In the morning we headed to the flea market on Brick lane. They had everything from sunscreen to bicycle parts. Tierney bought sunglasses, I bough a pastry. Next to the south side of the Thames where Tierney went to Tate Modern while we went on a tour of the Globe Theater. We met up afterwards and went to the Westminster Pier to take a tour by catamaran boat of the Thames.
After the ride we watched some street performers on the wharf for a while before heading to the Museum of London, which gives a history of the city from Roman times until the fire of 1666.
The girls were going out with Jamie, Christine's friend from DC so they left early. Teresa and I walked back later. We cleaned up and went to Leicester Square to spend the evening.We both had lamb kebobs for dinner. After walking a while and having trouble finding chocolate ice cream, I got a chocolate milk shake and Teresa a sundae with caramel and Smarties from McDonalds. Back to the hotel.
Teresa and I went to the Natural History Museum, almost next door, to see the dinosaur exhibit and then stopped into a Catholic Church on Bompcourt Place on the way back. There was a Latin Mass going on. Further along we stopped for pastries; I had a fantastic pudding filled doughnut and Teresa had a piece of chocolate cake. For dinner we went to Grumbles on Churllton Street, about five blocks from Victoria Station. It is the first place in London I would recommend. Teresa and I had duck. Christine had a pasta dish and Tierney had Chicken.
From there we headed to Stonehenge and took the audio tour around it. First order of business afterwards was to go in search of gas, with Christine having been very concerned about our tank showing under 20 miles of gas left. Success.... and on to Bath. We found our B & B with little difficulty, cleaned up and Italian Pasta for dinner. I had a Mushroom Pasta dish, Teresa had Moroccan lamb stew and the girls each had pizza. We then walked around the town, which was quiet until England scored a goal on Estonia which prompted cheering from the scattered pubs.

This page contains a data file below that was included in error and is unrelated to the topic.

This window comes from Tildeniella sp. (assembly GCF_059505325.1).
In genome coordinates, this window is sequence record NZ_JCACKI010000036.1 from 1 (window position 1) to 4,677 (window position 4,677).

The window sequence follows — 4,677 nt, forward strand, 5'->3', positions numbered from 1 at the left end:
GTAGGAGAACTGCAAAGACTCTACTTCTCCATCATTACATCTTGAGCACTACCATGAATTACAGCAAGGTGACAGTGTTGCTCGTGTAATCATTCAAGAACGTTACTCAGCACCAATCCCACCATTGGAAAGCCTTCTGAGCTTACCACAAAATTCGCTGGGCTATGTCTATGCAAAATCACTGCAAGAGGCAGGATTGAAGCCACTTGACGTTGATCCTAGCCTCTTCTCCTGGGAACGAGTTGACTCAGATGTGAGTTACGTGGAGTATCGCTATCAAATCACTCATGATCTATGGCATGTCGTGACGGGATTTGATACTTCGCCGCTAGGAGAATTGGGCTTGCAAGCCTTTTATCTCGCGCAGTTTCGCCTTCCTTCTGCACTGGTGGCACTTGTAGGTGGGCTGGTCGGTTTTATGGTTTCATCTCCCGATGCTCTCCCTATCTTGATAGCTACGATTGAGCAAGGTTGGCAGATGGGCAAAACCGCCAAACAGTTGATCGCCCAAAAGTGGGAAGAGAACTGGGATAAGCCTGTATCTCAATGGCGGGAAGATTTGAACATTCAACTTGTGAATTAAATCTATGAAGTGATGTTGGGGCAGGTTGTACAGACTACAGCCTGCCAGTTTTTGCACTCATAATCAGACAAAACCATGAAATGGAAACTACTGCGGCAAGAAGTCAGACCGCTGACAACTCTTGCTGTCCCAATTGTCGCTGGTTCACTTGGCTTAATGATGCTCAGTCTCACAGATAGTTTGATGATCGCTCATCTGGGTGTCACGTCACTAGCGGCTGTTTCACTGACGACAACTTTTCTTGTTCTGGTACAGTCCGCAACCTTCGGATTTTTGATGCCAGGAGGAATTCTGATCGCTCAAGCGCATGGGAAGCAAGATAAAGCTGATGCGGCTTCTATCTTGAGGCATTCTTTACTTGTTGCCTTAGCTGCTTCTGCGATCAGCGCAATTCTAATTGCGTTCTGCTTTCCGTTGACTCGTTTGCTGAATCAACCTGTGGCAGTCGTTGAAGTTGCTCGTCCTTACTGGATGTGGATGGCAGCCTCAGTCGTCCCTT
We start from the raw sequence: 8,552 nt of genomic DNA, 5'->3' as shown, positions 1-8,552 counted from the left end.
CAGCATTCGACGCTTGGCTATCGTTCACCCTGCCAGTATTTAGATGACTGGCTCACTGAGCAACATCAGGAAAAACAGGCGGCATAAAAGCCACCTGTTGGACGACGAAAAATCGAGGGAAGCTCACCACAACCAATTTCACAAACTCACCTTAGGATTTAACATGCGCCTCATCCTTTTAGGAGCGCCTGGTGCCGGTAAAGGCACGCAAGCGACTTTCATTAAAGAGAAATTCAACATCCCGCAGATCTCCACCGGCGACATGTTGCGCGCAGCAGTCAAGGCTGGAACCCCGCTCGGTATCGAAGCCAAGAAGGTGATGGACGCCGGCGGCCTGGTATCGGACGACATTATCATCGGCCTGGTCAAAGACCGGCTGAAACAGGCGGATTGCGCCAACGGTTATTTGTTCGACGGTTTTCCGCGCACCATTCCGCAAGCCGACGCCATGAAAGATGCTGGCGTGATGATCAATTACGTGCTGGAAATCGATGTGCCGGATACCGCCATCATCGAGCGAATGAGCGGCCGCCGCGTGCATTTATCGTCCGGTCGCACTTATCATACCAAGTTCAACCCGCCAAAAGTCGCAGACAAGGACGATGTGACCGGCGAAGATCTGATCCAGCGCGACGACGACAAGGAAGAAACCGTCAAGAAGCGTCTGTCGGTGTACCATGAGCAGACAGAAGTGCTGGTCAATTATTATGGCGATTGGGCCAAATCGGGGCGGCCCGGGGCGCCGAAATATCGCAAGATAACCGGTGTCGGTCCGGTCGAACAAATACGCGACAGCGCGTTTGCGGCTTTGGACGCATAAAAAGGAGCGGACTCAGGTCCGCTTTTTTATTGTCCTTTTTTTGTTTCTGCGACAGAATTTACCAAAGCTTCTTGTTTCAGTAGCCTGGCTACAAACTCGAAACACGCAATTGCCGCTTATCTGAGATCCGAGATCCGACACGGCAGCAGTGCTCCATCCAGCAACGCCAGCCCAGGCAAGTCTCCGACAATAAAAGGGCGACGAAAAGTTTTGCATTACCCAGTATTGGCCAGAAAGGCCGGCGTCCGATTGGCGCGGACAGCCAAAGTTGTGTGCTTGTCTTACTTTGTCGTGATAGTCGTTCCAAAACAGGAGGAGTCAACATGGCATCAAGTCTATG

Next was the Roman Baths tour, which was lengthy with the audio tour. We had expected the girls to go off shopping instead they had sat waiting for us outside for 1 1/2 hours. We must have missed them for we had been off wandering. I had a chocolate milkshake and Teresa a brownie.
Back to the car and onto Great Liverence where we looked at the small church and headstones from the Noble family. From there to Thedford, where there were more ruins of an abbey, this one was confiscated in 1540, one year after Bury St. Edmonds. Many English had great fear that Catholic Royalty such as Mary, James II and Charles I would restore to the Church the lands stolen when Henry VIII felt the urge to divorce his wife.The Church had accumulated lots of land, mostly through wills of the pious over several centuries. Abbeys were expensive to maintain; they were used as places to stay for Pilgrims and poorer travelers, as well as hospitals and refuges for the poor and needed the revenues from the abbey lands to maintain them. When they were confiscated, there was no revenue to maintain religious buildings that themselves produced no income, as the barons and kings put that revenue to other uses. James II wanted to allow freedom of religion. This was thought to be too much as the barons and king did not have much trouble convincing their subjects that the Pope was a worse guy than the guy who framed at least one wife so he could behead her. For dinner we went to a Pub and Teresa and I ate Spanish Chicken, June a steak and Ale Pie and Betty had ham. Rather mediocre.
Next morning I grabbed a pastry and coke on the way to the two hour and 15 minute walking tour of the city. It was free and a good value. We had a little bit of rain but it didn't cause problems for the tour.
We then went to York Minister, the cathedral, and took a tour. We then climbed the tower and afterward toured the underworks which included the Roman Basilica, the Norman foundations and the medieval buildings. We walked around a little more before visiting the York Art Gallery. After that we walked around the town until we satisfied ourselves that we had seen it all. Back to the room. The weather wasn't great so we decided to eat at our B & B's pub. Teresa had Chicken Orange, I had Chicken Curry. Pretty good on both counts.
Next we went Helmsley where we ate some lunch and took an audio tour of the castle ruins. Then on to Durham and our B & B. For dinner we found a small Italian place. The starter of Garlic Bread Pizza with cheese was the best part of the meal. We walked around a little while before heading back to the B & B.
The next morning we headed to the Cotswolds which were very disappointing. We went to Broadway, Stow on Wold, Bourton on the Water and Northleaches. Bourton on the Water was the only one worth seeing or photographing.
For dinner we went to the Hog's Head which went non-smoking that day. The rest of UK did it July 1, 2007, which kept us from frequenting too many pubs since we were a bit early.